Poachers Kill Extemely Rare White Rhino in Kenya

Sudan, a 20-year-old northern white rhino, arrives at the Ol Pejeta Conservancy in Kenya on Sunday, Dec. 20, 2009.

Sudan, a 20-year-old northern white rhino, arrives at the Ol Pejeta Conservancy in Kenya on Sunday, Dec. 20, 2009.  (AP Photo/Riccardo Gangale)

NAIROBI, Kenya — A group of poachers have killed a southern white rhino, an endangered species whose worldwide population is estimated at just 17,500, the head of Kenya's wildlife conservation agency said on Monday.

The poachers killed the rhino in a privately owned ranch in central Kenya on Dec. 28 and cut off its horns, said Julius Kipng'etich, the director of the Kenya Wildlife Service. 

Kenya Wildlife Service rangers tracked down the suspected poachers and suspected buyers on Sunday and caught them with two rhino horns weighing more than 16 pounds and 647,000 Kenyan shillings ($8,500) in cash, which is believed to be part of the money the poachers were paid for the horns, Kipng'etich told journalists.

He said in total 12 suspects, all of them Kenyans, have been arrested. Other suspects escaped and rangers are still tracking them, Kipng'etich said.

The late December killing occurred about a week after four of the world's last eight known northern white rhinos were brought to Kenya, where officials hope they will reproduce and save their subspecies.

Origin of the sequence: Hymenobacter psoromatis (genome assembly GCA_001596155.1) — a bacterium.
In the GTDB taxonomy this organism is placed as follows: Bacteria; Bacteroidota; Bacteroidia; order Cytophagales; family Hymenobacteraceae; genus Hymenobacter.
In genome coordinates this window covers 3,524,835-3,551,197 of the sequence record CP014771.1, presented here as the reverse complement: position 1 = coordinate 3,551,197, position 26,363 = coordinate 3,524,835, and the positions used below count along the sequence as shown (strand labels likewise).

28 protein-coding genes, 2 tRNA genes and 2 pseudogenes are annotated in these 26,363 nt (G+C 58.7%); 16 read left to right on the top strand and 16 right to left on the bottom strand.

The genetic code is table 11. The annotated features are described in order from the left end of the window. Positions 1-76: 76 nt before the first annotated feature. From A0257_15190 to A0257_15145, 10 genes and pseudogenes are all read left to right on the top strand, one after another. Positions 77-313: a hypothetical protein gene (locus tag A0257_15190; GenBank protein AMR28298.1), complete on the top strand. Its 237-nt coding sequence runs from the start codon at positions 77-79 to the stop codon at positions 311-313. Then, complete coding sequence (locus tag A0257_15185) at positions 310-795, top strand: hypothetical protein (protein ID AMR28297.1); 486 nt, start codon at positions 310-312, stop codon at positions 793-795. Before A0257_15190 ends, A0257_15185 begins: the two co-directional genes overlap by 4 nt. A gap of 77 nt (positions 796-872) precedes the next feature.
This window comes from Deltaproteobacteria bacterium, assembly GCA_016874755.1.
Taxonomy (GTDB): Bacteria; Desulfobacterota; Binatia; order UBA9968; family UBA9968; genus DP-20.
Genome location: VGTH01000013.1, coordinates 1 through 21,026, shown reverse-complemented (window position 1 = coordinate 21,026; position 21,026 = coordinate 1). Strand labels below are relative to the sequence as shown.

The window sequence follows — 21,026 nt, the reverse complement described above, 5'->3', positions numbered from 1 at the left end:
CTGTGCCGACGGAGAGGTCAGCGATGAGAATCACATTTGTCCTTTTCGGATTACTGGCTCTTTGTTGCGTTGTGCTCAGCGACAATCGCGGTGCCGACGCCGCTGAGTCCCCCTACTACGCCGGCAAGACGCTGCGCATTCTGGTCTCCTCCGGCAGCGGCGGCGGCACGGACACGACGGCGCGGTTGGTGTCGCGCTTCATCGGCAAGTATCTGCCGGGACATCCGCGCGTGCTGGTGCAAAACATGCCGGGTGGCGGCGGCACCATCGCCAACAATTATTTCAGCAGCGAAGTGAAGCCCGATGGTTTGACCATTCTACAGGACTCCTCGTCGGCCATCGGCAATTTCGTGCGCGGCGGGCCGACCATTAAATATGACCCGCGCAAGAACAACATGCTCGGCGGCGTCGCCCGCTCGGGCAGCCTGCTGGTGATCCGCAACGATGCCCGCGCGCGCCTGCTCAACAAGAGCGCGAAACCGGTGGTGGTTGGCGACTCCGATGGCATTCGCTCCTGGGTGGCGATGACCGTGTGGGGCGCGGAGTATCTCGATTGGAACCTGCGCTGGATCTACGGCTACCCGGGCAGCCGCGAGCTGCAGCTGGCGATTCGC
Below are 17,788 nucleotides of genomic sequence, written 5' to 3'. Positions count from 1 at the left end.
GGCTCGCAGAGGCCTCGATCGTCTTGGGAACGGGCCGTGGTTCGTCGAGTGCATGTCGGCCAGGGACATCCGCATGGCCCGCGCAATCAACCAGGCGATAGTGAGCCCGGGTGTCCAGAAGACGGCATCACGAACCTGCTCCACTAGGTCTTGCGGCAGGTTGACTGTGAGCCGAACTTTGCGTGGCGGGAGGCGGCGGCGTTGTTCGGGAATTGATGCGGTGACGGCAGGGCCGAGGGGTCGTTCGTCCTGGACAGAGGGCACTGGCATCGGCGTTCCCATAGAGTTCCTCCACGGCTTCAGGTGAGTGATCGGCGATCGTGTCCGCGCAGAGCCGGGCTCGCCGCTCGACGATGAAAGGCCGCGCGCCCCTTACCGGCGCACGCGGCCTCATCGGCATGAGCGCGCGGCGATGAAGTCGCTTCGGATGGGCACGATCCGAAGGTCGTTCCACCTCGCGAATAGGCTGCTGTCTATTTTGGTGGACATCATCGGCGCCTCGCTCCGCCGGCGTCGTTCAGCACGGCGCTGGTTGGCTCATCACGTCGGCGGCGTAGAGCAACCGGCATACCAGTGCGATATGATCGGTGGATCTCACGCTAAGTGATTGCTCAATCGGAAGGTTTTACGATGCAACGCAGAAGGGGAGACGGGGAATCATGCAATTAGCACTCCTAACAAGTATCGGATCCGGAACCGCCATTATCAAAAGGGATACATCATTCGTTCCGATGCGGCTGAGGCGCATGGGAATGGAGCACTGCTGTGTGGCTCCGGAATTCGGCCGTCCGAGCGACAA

Rhino horns sell for more than gold on a per-weight basis, and have been the reason for a huge poaching problem against the species. The horns are used to make dagger handles in the Middle East and for medicinal purposes in Asia.

The rhino is labeled as one of the big five, a category of must-see animals while on safari — the buffalo, elephant, leopard and lion being the others.

In the late 1970s and 1980s poachers decimated Kenya's rhinos, of which there are only two species in the country, white and black rhinos. Before the rampant poaching Kenya had an estimated 20,000 black rhinos in 1973. Today, black rhinos number only 610, according to the Kenya Wildlife Service.

White rhinos are even more endangered in Kenya with only 240 in the country.

The white rhino's name comes from the Dutch word "weit," meaning wide, which refers to its wide, square muzzle, adapted for grazing. The white rhino, whose real color is gray, has a pronounced hump on the neck and a long face.

The black, or hook-lipped, rhino has a thick, hairless, gray hide. Both species have two horns, the longer of which sits at the front of the nose.